A nice thought, but sadly, it’s unrealistic. Everything with Woods is bigger and bolder – the attention, the scrutiny, the takes.
If Woods played baseball, he’d have the benefit of a minor-league rehab assignment. He could get in his reps, play with little fanfare and return to the big leagues when he was deemed ready.
There is no such system in golf, however, and especially not for a global superstar like Woods. Even if he somehow wanted a low-key return, in a Web.com Tour event, it'd become one of the biggest tournaments of the year.
From his first tee shot to his final putt (whether that’s on Friday or Sunday), his performance will be dissected in myriad ways, every swing subject to slow-motion analysis. It’s wildly unfair, of course, but Rory McIlroy put it best: “He’s definitely a victim of his own success.”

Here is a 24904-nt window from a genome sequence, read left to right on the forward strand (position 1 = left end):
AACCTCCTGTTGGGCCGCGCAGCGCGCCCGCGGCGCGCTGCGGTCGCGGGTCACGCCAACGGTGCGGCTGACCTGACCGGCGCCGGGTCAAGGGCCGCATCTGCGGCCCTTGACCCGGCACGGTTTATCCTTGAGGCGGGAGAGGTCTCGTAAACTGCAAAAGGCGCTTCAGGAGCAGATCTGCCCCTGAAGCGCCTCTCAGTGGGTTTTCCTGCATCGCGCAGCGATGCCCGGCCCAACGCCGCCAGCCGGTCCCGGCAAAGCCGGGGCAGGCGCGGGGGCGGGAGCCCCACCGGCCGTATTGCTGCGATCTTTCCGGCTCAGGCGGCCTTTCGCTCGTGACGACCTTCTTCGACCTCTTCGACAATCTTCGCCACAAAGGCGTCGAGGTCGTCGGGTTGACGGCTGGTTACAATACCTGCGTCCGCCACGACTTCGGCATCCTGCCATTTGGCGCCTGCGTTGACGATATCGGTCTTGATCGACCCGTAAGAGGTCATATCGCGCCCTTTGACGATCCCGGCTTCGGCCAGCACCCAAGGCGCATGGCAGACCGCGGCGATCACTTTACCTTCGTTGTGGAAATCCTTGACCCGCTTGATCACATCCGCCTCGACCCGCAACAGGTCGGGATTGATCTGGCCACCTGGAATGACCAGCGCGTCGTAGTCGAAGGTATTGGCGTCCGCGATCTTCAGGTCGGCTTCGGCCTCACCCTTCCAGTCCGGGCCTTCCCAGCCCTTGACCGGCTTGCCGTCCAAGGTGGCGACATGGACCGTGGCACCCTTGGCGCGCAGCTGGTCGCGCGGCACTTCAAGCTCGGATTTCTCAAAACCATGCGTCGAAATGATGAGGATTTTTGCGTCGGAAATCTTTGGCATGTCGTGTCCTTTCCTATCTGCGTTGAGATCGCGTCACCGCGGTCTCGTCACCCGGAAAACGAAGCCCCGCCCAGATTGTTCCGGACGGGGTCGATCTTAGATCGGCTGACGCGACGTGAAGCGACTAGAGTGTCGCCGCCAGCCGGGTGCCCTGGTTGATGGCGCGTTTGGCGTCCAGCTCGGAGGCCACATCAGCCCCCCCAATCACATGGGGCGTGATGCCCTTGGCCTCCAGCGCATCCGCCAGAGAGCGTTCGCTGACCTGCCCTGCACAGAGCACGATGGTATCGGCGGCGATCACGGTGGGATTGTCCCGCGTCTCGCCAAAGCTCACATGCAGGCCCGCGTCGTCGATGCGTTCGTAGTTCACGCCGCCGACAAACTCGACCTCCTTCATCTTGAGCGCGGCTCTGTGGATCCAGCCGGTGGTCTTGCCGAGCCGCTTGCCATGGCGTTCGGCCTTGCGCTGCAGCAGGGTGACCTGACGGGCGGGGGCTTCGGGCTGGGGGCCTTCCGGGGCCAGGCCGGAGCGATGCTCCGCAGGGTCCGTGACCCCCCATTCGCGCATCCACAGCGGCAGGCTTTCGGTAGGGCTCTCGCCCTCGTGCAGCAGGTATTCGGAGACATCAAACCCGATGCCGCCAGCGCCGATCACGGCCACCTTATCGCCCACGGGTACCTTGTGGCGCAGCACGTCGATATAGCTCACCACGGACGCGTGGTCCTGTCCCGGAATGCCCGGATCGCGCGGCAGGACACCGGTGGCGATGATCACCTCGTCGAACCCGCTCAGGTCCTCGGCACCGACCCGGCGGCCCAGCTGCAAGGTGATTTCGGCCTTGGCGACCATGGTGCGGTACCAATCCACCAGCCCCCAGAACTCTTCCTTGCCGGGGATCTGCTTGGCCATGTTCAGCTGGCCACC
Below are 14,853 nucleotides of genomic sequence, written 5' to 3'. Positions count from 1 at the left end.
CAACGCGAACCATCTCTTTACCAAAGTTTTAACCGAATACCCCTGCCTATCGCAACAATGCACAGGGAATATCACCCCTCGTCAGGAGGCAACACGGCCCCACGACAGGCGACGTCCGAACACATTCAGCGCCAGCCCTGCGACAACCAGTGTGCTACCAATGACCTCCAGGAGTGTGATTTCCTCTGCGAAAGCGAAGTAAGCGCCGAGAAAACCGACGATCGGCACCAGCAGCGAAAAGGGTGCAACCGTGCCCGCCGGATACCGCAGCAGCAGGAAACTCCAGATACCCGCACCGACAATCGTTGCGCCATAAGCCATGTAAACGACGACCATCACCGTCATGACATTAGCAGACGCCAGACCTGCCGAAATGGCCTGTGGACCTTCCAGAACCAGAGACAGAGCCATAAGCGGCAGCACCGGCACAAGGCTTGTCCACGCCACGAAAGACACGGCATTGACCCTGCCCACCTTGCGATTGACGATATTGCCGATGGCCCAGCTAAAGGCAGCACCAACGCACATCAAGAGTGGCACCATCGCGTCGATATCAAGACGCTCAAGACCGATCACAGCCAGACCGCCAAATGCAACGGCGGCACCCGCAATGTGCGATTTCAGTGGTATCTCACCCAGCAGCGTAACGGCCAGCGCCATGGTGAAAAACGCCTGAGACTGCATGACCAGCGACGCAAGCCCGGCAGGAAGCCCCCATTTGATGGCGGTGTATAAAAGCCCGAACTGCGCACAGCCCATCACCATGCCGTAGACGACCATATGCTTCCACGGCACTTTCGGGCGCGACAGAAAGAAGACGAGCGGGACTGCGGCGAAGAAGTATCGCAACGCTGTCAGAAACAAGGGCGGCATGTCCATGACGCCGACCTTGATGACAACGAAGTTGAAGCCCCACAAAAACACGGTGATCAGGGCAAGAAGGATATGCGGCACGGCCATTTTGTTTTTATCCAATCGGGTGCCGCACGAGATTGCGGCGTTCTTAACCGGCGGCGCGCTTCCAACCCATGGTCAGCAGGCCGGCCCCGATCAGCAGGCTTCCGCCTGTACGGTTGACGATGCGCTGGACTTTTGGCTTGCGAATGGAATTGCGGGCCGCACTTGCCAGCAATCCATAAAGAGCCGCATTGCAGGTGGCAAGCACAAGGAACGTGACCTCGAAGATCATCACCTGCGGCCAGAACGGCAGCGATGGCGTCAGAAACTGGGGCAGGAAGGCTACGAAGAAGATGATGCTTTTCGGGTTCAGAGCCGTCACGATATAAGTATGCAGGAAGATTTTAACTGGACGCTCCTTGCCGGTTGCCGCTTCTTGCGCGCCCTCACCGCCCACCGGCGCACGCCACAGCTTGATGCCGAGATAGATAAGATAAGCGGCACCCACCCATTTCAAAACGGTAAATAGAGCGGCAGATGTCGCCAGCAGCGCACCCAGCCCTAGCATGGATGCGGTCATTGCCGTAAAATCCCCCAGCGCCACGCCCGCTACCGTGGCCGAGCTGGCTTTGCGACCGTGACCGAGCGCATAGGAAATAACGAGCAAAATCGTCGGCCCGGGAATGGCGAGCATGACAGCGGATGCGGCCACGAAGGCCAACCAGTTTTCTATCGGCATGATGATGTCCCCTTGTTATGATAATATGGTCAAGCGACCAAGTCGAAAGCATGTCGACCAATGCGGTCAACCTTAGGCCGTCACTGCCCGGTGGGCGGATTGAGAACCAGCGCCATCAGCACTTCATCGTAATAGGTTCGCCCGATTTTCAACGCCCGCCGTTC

10. Maybe it’s because he’s bored without tournament competition, or perhaps he’s simply enjoying the tactical aspects of his new role, but apparently Woods has been all in as a Ryder Cup vice captain.
Phil Mickelson said that not only has Woods been involved with all of the decision-making regarding the U.S. team, but he was blown away by how detail-oriented Woods has been with the pairings and lineups. “He has got us a really good, solid game plan that is easy to buy into and get behind,” Mickelson said. “I’m very impressed.”
11. Last week, McIlroy was asked about the fact that the European Ryder Cup team will head into Hazeltine without Knox and Casey, both of whom are ranked inside the top 20 in the world.